Margarete Berger-Hamerschlag

Two Girls at Youth ClubFrom her earliest years when she scribbled on the prescription pads of her doctor father, Margarete manifested a desire to make art. 

Margarete (or Gretl) Berger-Hamerschlag, studied at Professor Cizek’s groundbreaking school for children in Vienna and then at the Kunstgewerbeschule (Arts & Crafts School) in Vienna. From there she embarked on a whirlwind international career as illustrator, portrait painter, landscape artist, as well as fashion design and costume design for the theatre.

She was a free spirit, traversing the world, painting from country to country, experiencing life to the full. In 1934 she and her husband Josef Berger, whom she had married impulsively one lunchtime without telling her respectable family, set out for Palestine where he had architectural commissions, and to escape the darkening clouds in Europe. From there they set up home in England two years later where she continued her successful career. But the Second World War brought a sadder dimension to her life and Postwar austerity meant that her art was less in demand.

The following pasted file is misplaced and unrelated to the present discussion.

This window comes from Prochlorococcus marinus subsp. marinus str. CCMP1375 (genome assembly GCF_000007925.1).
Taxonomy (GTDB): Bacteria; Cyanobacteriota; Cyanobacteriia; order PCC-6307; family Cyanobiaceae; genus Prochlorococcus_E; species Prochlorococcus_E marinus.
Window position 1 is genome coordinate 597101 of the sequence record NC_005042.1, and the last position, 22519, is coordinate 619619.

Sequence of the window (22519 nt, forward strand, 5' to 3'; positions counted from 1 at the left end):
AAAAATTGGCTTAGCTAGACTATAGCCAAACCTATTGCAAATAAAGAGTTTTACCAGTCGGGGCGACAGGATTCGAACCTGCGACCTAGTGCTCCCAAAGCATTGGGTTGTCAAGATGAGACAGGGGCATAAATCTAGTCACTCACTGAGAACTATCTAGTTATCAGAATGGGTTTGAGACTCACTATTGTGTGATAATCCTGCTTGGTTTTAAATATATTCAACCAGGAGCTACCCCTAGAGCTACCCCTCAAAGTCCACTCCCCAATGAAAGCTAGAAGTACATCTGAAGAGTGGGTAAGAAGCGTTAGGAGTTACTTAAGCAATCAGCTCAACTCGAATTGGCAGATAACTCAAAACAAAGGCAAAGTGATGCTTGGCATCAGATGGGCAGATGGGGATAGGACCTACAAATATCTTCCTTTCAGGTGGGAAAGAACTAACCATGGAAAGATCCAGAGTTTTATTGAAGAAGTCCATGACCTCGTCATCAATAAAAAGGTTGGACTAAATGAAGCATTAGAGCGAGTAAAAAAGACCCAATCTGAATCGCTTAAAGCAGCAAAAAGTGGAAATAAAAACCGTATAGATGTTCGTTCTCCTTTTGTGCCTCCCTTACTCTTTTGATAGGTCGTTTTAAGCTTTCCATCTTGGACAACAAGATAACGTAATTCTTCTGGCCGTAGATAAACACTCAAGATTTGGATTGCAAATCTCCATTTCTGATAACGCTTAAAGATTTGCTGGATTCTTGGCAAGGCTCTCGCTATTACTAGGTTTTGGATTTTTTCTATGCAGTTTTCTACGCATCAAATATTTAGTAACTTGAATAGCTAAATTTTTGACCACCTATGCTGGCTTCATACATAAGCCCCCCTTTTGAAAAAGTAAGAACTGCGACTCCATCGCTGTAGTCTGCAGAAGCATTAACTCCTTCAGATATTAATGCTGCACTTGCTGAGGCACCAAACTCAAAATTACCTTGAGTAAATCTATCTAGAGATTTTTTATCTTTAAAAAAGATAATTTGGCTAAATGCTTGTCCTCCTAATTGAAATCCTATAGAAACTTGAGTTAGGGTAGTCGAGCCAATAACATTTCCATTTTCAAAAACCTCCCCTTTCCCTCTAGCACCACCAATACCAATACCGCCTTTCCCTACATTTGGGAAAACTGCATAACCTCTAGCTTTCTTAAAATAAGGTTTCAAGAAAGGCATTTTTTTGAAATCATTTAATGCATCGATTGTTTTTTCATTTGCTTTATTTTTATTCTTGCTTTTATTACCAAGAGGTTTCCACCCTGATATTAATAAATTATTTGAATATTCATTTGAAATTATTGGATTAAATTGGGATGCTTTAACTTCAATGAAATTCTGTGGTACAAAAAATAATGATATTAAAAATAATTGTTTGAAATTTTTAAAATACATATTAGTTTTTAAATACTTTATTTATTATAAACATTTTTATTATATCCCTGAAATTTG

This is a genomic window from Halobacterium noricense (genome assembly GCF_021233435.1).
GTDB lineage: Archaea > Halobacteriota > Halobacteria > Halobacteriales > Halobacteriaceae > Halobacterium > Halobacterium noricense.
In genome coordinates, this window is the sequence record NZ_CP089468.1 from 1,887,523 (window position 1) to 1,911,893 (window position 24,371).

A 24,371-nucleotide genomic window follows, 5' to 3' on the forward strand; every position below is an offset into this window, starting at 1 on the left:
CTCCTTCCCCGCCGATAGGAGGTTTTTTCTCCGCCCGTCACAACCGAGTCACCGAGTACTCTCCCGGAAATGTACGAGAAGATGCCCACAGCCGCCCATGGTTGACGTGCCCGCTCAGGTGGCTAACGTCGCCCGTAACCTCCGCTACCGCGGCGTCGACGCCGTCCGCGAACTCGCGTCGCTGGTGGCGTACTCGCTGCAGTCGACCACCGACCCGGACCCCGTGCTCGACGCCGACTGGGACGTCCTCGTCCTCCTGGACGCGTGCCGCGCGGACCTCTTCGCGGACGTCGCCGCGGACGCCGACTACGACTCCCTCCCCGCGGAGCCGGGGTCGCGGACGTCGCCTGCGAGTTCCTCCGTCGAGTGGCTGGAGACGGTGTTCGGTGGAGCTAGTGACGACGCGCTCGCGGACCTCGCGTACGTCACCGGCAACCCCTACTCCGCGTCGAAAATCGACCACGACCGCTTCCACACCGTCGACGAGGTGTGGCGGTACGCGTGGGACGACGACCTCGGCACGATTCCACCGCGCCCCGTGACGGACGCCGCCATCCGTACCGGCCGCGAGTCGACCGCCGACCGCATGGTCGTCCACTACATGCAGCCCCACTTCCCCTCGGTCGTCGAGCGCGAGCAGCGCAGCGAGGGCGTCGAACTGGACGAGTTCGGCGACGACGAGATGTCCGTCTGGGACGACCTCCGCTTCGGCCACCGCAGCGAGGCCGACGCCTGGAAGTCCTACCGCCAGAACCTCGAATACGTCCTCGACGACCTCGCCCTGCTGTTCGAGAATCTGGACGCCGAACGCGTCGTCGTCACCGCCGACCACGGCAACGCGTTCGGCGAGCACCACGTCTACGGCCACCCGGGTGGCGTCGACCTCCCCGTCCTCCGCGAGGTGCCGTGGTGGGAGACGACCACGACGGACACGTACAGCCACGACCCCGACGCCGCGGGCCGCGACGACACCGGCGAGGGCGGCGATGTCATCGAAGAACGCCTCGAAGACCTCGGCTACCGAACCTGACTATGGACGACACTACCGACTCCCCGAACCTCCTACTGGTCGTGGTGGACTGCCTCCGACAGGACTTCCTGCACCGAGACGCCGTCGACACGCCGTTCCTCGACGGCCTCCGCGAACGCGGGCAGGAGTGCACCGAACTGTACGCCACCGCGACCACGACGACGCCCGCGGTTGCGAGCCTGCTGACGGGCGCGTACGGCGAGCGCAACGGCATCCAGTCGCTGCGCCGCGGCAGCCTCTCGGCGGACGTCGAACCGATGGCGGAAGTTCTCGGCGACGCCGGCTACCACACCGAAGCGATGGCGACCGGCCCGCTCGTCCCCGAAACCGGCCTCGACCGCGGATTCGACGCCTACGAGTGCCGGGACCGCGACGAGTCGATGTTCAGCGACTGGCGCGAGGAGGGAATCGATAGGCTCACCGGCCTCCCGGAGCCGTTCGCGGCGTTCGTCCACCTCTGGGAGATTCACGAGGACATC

She started teaching in Youth Clubs in about 1950 to make money but this activity gradually came to dominate her life and it was in this period in which she was able to combine the several facets of her artistic skills. Her works pioneered and documented, the beginnings of the youth club movement in post-war London.

A selection of the artist’s work has been selected especially from the Tavistock Centre’s Art collection for the Tall Tales Tour. This is the first time these particular work, predominantly from her Youth Club Series, have left the Health Centre for publish showcase. 

Image C: Two Girls at Youth Club, Margarete Berger-Hamershclag, watercolour on paper, photo by Tavistock Centre Art Collection